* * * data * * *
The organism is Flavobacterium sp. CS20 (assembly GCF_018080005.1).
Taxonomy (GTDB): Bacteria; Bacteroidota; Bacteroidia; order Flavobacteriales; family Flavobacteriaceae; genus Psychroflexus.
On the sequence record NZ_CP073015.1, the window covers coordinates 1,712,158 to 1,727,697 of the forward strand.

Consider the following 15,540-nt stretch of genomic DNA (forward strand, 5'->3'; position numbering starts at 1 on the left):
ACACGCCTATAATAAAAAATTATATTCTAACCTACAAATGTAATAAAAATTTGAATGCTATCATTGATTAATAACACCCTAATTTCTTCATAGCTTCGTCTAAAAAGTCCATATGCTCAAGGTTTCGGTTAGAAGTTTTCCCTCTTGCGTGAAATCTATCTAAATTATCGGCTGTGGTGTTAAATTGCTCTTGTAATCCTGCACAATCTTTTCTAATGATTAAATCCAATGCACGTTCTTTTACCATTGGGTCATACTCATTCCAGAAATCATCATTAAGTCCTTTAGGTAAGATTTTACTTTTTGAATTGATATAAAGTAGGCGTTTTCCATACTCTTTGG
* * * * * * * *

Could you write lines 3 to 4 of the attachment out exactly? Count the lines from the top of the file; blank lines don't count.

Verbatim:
On the sequence record NZ_CP073015.1, the window covers coordinates 1,712,158 to 1,727,697 of the forward strand.

Consider the following 15,540-nt stretch of genomic DNA (forward strand, 5'->3'; position numbering starts at 1 on the left):